out=0; for( int i=0; i<8; i++ ) out += ((fru.mPoints[i].y > box.mMaxY)?1:0); if( out==8 ) return false;
out=0; for( int i=0; i<8; i++ ) out += ((fru.mPoints[i].y < box.mMinY)?1:0); if( out==8 ) return false;
out=0; for( int i=0; i<8; i++ ) out += ((fru.mPoints[i].z > box.mMaxZ)?1:0); if( out==8 ) return false;
out=0; for( int i=0; i<8; i++ ) out += ((fru.mPoints[i].z < box.mMinZ)?1:0); if( out==8 ) return false;
return true;
}

*Testing the frustum corners against the box planes helps solve the false overlap problem.*

In the picture above, the 8 vertices of the frustum are all in the exterior side (above) of the top plane of the box. Hence the second block in boxInFrustum() will kick in and successfully report the box as not overlapping with the frustum.

These few extra lines of code, that unfortunately you don't find in most view frustum culling code out there, become crucial when doing rendering of big scale objects (terrains, planet octrees, etc), because such big objects do usually come with lots of processing for they are, indeed, big (think streaming of the data or procedural content generation associated with it). And for such simple and inexpensive addition to the frustum culling code, there's no excuse to not do it.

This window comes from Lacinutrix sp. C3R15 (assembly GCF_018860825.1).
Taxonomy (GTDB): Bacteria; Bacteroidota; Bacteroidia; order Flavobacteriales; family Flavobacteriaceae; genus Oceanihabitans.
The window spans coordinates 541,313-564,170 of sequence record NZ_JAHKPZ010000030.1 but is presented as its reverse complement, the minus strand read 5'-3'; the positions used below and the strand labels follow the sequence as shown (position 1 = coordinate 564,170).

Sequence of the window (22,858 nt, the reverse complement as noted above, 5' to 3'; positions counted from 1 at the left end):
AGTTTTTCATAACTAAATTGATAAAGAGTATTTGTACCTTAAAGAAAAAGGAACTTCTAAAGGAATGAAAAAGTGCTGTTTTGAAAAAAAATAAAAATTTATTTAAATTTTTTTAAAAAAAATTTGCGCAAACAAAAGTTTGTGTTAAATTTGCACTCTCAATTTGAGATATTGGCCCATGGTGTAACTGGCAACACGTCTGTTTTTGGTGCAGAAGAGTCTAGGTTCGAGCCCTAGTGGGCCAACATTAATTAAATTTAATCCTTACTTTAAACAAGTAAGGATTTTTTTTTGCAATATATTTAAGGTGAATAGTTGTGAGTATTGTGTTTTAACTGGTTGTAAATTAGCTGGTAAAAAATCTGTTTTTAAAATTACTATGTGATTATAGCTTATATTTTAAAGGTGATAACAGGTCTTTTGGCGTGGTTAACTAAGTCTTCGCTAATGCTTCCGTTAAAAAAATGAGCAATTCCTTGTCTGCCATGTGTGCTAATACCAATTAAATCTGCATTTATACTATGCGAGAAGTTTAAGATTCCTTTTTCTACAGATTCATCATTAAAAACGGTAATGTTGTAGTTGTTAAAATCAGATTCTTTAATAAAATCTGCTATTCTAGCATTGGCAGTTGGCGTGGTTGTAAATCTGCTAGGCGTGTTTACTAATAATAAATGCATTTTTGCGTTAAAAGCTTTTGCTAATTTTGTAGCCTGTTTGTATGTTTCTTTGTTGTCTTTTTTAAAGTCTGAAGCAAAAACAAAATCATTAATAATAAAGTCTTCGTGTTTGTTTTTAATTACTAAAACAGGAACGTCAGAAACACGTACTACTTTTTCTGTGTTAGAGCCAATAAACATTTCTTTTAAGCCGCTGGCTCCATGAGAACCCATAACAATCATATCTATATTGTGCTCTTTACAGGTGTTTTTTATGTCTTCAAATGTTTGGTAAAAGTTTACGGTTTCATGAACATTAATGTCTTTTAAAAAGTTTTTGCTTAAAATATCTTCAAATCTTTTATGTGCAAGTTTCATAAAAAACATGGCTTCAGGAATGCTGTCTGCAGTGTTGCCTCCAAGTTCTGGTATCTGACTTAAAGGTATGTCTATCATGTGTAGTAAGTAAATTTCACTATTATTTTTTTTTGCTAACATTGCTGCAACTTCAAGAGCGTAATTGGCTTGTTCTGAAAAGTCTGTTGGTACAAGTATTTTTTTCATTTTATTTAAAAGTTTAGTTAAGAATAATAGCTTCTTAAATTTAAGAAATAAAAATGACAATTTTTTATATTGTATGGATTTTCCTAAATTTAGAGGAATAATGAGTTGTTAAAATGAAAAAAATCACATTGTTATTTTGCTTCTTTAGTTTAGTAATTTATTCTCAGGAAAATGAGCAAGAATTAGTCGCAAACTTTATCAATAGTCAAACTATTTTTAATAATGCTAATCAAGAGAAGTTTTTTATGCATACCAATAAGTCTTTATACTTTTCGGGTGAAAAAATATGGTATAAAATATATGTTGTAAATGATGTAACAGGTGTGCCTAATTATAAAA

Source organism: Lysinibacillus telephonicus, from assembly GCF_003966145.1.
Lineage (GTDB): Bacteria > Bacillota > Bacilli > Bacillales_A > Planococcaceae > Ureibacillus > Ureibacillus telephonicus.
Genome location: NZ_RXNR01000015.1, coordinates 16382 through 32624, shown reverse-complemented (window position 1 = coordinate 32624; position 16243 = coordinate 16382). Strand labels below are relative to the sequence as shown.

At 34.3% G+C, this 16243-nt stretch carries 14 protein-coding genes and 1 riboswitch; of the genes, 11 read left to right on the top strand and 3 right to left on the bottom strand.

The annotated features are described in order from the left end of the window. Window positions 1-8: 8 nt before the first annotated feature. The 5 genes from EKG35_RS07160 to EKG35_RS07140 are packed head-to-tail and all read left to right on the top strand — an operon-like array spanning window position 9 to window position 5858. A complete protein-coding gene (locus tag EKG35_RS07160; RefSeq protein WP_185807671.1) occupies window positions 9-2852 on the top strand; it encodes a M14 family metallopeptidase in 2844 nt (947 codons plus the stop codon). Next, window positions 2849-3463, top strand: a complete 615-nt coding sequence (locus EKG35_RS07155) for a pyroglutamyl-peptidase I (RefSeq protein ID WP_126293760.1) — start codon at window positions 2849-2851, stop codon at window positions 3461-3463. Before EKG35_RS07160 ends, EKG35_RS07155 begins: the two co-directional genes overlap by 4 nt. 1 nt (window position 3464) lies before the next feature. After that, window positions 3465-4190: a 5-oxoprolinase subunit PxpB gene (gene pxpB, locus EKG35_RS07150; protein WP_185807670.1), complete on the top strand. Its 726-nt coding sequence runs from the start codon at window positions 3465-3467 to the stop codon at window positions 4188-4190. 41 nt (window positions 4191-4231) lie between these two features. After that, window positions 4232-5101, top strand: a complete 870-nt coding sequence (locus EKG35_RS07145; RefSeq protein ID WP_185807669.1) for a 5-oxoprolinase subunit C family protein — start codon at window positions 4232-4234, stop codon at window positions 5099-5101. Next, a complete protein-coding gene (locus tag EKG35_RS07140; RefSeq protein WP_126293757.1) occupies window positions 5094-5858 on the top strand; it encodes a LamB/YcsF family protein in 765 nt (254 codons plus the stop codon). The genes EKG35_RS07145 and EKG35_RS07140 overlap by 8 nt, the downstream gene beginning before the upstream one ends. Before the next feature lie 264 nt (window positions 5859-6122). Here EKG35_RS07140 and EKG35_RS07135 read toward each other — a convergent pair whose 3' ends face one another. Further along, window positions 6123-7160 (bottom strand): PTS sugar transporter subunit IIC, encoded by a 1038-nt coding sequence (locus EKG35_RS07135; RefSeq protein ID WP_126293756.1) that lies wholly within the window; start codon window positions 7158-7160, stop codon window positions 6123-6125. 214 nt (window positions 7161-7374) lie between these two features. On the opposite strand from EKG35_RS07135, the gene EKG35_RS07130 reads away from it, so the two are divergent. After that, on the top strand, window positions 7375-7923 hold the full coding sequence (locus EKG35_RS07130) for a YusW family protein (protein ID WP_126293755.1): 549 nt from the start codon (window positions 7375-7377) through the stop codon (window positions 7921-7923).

### But we are not done yet

Actually, while the above implementation will work correctly for 99% of the use cases of view frustum culling, mathematically speaking there are still cases where the above cull might fail to detect non overalps. In particular, if the frustum is not a view frustum, but some sort of very shallow/truncated frustum, boxes might be classified as intersecting when they aren't. Fortunatelly, this case won't happen since our frustums are usually constructed to be as long as we possibly can render, rather than shallow. Except in the cases of tile renderers where the view frustum culling is chopped in slices across depth and the resulting sub frustums' thickness are comparable to the boxes to be culled. In those cases, more complex frustum to box overlapping algorithms are needed for a mathematically perfect culling.